The Tamil Nadu government has promulgated an ordinance to punish those preventing the conduct of the last rites of Coronavirus (Covid-19) victims in an honourable manner.
In a press release issued last evening, the Edappadi K Palaniswami-led state government said the ordinance had been promulgated to prevent incidents of people protesting or blocking the funeral or cremation of those who die of the novel Coronavirus symptoms.
The ordinance paves the way for criminal prosecution of a person or group of persons preventing the funeral of a novel Coronavirus victim. Such persons would be punished under the Tamil Nadu Public Health Act, 1939.
The punishment would carry imprisonment between a minimum of one year and a maximum of three years, plus a penalty.
The ordinance is on the heels of a group of persons preventing the burial of a neurologist, who died of Covid-19 infection, in Chennai at a cemetery in upmarket Kilpauk area last week.
Health officials were also prevented from burying the doctor at a nearby corporation cemetery and attacked. The officials then buried him at Velangadu burial ground in central Chennai area of Anna Nagar.
At Velangadu, too, the officials, the ambulance driver and the neurologist’s colleagues were initially prevented. They were all attacked and injured by the protesting people at Kilpauk as well as Velangadu.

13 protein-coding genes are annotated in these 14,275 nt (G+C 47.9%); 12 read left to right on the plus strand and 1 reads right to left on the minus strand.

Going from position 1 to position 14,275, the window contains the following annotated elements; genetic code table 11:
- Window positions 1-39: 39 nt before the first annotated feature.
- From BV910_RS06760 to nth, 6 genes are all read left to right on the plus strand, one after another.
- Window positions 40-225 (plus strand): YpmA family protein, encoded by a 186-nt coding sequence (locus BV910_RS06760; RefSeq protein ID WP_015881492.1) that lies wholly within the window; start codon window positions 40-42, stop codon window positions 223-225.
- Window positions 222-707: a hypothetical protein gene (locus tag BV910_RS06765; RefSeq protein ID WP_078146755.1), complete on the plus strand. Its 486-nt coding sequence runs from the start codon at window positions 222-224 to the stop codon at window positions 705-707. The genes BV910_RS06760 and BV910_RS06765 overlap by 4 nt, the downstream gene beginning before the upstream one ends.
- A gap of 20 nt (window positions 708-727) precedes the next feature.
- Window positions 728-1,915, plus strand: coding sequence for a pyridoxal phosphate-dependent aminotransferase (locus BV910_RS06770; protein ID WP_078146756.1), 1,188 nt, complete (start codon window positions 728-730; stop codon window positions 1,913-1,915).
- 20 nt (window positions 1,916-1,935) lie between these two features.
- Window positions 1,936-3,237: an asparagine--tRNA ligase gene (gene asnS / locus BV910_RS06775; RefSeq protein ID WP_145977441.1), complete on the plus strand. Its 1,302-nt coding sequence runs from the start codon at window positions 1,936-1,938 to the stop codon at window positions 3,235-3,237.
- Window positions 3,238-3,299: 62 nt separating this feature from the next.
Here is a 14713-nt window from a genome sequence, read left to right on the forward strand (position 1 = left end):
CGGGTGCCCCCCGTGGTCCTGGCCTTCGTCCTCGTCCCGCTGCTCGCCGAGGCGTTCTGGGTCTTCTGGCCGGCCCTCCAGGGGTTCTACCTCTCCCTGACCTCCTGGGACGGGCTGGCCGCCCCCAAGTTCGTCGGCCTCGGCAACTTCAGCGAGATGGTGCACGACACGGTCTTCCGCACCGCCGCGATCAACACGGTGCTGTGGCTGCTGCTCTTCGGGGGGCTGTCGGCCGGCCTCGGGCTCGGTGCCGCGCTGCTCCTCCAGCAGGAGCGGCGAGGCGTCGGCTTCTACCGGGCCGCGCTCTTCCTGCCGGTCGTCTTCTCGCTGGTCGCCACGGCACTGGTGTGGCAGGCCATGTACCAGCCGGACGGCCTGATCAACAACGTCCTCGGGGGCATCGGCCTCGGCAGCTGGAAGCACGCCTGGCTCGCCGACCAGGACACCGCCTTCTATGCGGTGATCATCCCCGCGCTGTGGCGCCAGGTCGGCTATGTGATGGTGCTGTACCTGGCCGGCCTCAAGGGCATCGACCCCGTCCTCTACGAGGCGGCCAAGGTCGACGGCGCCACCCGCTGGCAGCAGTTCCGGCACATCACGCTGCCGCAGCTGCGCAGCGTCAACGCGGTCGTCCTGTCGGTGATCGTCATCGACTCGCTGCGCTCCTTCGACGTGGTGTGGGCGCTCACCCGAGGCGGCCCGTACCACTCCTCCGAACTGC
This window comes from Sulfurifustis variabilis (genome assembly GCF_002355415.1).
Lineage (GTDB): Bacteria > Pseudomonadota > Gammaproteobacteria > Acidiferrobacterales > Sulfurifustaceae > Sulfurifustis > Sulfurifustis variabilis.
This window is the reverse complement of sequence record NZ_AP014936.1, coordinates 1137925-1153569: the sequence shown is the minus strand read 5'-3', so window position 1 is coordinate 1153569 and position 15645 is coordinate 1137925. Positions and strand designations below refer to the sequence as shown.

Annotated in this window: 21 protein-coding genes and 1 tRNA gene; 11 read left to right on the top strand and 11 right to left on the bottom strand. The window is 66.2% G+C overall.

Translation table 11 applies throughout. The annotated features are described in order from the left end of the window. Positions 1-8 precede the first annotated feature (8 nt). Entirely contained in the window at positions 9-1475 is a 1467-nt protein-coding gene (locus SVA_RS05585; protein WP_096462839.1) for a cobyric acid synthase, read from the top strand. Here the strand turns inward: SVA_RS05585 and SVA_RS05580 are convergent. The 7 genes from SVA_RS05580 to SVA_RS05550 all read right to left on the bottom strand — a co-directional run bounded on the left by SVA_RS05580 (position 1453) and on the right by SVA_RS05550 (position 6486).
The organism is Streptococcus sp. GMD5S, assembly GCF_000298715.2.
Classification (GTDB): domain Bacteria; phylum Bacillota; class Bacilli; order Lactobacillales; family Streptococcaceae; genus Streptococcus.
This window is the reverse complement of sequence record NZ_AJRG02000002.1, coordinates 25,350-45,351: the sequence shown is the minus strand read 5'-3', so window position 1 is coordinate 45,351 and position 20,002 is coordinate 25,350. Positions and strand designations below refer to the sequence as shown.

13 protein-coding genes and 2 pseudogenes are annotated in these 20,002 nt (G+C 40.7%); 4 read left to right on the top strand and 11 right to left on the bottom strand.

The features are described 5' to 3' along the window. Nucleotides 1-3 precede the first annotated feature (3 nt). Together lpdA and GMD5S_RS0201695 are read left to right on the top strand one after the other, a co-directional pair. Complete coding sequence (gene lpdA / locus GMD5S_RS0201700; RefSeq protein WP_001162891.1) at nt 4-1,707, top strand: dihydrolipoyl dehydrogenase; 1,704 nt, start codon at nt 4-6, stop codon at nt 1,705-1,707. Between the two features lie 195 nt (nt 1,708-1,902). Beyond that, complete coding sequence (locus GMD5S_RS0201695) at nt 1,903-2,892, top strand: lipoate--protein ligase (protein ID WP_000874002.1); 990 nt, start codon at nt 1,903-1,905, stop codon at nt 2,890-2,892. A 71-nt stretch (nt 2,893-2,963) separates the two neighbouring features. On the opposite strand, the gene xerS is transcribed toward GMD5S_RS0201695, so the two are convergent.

The body of the Coronavirus victim had to be buried with full police security.
Two weeks ago, locals at suburban Ambattur and Vanagaram crematoria prevented the cremation of a Nellore-based doctor who, too, died of Coronavirus at a private hospital. After an ordeal lasting eight hours, the authorities managed to cremate the body at suburban Porur.
The third incident of a Coronavirus victim being prevented from getting honourable final rites took place in Coimbatore district three weeks ago.
So far, 1,885 persons have tested positive for Coronavirus in Tamil Nadu with 24 deaths being reported. Of these, 1,020 have recovered.
An appeal from Swarajya
At Swarajya, we rely on our readers' support through subscriptions to sustain our media platform. Unlike larger conglomerates, we are unable to relentlessly chase advertising money — our model is largely built on your patronage.
Your support has never been more crucial. We work tirelessly to deliver 10-15 high-quality articles daily, ensuring you receive insightful content from 7 AM to 10 PM.
If you believe India's story has to be articulated in a way it has never been done before without shrugging it off, become a patron (or) subscribe now for ₹̶2̶4̶0̶0̶ ₹1999 and get 12 print issues, unlimited digital access for 1 year, a special India that is Bharat T-shirt (Offer ends soon).
We are counting on you!